Although the insertion of the threaded cage resulted in well-maintained disk height, in spite of the short-term observation, great variations in the cage insertion angle and the location were found. Development of new surgical instruments and preoperative or intraoperative simulation may be necessary for stable cage insertion.
Posterior Lumbar Interbody Fusion Using Two Blocks of En
-bloc Resected Lamina as an Interbody Spacer
Shigeru HIRABAYASHI, et al.
Abstract We have performed PLIF in which two blocks of en-bloc resected lamina were used instead of bone grafted from the iliac bone as an interbody spacer in combination with rigid-type spinal instrumentation. There were 36 patients(18 M, 18 F, ages 21-78 years, mean 52.7 years;follow-up, 1 y 6 ms-6 ys 4 ms, mean 3 ys 10 ms). In 18 patients with spondylolitic spondylolisthesis and 2 patients with spondylolysis, a mid-line longitudinal split was made at the floating lamina and two blocks of lamina were resected. In 13 patients with degenerative spondylolisthesis and 3 with unstable spine, a mid-line longitudinal split was made at the lamina and a cleavage at the isthmus, and two blocks of complex of lamina and inferior articular process were then resected. Good bony union was obtained in all of the patients. The merits of our method are as follows: First, there are of course no complications at the iliac crest which is often used as a donor site;Second, the procedure for resecting lamina en bloc is to perform total facetectomy at the same time, resulting in a good visual field from the central to the extraforaminal zone for complete decompression of the dural sac and nerve root;Third, as the en-bloc resected laminae are circumferentially covered with cortical bone, it is strong and does not tend to collapse at the interbody space;Fourth, the combination of rigid-type spinal instrumentation is beneficial for obtaining good bony union, affording rigid fixation and reducting olisthesis.
Surgical Results of Posterior Lumbar Interbody Fusion Using the Brantigan I/F Cage
Tokumi KANEMURA, et al.
Abstract <Purpose>The Brantigan I/F cage for posterior lumbar interbody fusion(PLIF)was designed to improve the success of fusion by separating the mechanical and biologic functions. The carbon fiber cage allows visualization of bony healing by normal radiographic methods. The aim of this study was to evaluate the surgical results of PLIF using the Brantigan I/F cage.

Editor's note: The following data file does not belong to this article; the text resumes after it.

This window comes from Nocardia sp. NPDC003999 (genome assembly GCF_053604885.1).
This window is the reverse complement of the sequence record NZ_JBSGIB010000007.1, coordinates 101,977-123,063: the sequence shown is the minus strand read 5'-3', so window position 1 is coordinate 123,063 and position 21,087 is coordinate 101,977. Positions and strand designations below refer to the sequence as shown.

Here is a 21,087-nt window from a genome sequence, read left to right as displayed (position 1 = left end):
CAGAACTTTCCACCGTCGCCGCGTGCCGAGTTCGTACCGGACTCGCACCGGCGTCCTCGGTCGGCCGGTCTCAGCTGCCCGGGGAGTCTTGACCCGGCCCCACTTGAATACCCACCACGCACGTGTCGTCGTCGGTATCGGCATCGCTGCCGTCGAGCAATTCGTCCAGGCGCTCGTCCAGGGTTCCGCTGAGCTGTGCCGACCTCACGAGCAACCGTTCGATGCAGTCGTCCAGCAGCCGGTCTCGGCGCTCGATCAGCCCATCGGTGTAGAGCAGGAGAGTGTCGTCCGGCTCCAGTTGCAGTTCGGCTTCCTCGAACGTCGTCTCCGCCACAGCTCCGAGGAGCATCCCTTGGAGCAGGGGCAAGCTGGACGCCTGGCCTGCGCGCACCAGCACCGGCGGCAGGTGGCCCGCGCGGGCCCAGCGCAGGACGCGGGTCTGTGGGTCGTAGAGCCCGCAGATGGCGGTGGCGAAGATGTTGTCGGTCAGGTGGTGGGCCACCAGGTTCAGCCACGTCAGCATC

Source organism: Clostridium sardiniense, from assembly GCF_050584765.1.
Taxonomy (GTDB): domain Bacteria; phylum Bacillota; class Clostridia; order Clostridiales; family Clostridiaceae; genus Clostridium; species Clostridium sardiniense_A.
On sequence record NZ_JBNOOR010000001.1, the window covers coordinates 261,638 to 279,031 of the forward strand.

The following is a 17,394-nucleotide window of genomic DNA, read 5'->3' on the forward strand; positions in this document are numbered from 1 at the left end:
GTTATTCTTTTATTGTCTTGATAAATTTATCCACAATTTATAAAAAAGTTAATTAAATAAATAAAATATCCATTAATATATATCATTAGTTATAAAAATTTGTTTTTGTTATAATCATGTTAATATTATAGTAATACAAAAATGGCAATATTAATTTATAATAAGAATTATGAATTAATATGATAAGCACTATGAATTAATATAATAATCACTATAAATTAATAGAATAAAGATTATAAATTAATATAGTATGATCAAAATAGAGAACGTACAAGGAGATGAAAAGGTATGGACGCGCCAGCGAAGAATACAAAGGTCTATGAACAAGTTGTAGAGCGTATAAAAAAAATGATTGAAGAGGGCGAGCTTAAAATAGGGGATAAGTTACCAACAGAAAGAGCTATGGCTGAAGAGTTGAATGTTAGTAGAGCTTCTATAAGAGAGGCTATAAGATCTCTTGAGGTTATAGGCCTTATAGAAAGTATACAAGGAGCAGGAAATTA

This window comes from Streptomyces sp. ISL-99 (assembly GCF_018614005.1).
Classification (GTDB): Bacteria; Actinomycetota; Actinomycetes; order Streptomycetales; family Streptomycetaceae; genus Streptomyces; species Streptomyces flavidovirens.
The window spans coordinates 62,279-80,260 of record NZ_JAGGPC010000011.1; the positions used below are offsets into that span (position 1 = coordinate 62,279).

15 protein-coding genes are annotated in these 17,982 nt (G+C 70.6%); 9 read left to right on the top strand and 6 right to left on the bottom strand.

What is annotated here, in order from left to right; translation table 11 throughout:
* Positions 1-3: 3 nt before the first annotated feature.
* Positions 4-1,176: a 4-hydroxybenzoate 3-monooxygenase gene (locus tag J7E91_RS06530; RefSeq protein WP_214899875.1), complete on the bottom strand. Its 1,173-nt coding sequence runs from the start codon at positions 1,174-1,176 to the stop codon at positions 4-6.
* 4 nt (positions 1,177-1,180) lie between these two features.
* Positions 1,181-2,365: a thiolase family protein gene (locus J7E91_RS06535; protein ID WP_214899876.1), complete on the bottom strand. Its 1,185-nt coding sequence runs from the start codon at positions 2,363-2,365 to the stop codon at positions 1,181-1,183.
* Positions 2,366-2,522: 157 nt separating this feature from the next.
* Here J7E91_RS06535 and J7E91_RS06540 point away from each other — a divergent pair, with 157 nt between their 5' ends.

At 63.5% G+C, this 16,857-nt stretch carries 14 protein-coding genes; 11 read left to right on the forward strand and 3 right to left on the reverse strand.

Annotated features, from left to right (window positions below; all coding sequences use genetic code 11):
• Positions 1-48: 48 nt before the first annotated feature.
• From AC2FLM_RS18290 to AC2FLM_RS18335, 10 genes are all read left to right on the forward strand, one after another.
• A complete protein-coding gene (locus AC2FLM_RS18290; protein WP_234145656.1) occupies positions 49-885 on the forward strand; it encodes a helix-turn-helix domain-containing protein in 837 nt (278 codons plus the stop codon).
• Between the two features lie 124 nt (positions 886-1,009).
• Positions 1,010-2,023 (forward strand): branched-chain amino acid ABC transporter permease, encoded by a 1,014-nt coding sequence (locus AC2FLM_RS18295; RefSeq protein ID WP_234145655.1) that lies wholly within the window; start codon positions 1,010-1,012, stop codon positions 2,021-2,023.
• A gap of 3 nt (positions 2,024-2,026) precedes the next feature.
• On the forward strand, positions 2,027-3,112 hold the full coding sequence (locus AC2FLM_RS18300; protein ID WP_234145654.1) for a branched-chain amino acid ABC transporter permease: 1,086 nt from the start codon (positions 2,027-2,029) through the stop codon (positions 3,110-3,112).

<Materials and Methods>We evaluated 231 consecutive patients who were treated by PLIF with the Brantigan I/F Cage and pedicle screw fixation. They were followed up for a minimum of 1 year. Fusion status was decided by lateral flexion-extension radiographs and CT scans with reconstruction.
<Results>The patients consisted of 107 men and 124 women with a mean age of 55.4 years. The successful fusion was achieved in 226(97.8%)of 231 patients. The average improvement rate in the JOA score was 76.4%. Although the intra-/post-operative complications occurred in 47 patients(20.3), there was no device-related complication.
<Discussion and Conclusion>The carbon fiber implant, Brantigan I/F Cage, is radiolucent so that normal radiographic methods can demonstrate bony healing without obscuring shadows of metal materials. Continuous radio-dense bone is seen in the center of the cages and between the cages bridging the interspaces, providing were defined radiographic evidence of fusion. The Brantigan I/F cage for PLIF is safe and effective for the management of lumbar disease.
A New Method of PLIF for Degenerative Lumbar Spondylolisthesis
Futoshi SUETSUNA, et al.
Abstract We have performed a new method of PLIF using LDS-Vigor(Lumbar Disc Spacer-Vigor), which can produce a reduction of listhesis, extension of the intervertebral space and lordosis of the fused segment by rotation of the LDS-Vigor in the disc space. 35 patients with an average age of 66 years were investigated. All patients underwent PLIF using LDS-Vigor and pedicle screw. The average follow-up period was 26 months. Radiographic evaluation was performed to examine the following:
1. fusion rate, 2. change of lordotic angle(LA), 3. change of % slip. Bony fusion was obtained in all cases except one in which there was infection. The average preoperative, postoperative and follow-up LA was-1.5 degrees, 12.0 degrees and 12.0 degrees respectively. The average preoperative, postoperative and follow-up % slip was 20.2%, 9.1% and 9.0%. The average preoperative and follow-up JOA score was 13.6 points and 25.6 points. Recovery rate was 78%. The usual methods of PLIF using threaded cages sometimes leave a gap between cage and vertebra and do not succeed in producing lordosis. Our method resolved these problems and gave a satisfactory radiographic and clinical outcome. LDS-Vigor is a new disc spacer for PLIF that is safe and simple.
Main Theme-2:Interbody fusion-PLIF 2
Changes in the Disc Height after Posterior Lumbar Interbody Fusion(PLIF)
-Comparison of Two Kinds of Intervertebral Spacers
Takahiro HOZUMI, et al.
Abstract To determine whether preservation of the vertebral bony endplate prevents subsidence of the posterior lumbar interbody fusion implant(PLIF implant), we retrospectively compared the postoperative intervertebral spaces radiographically after two kinds of PLIF procedures.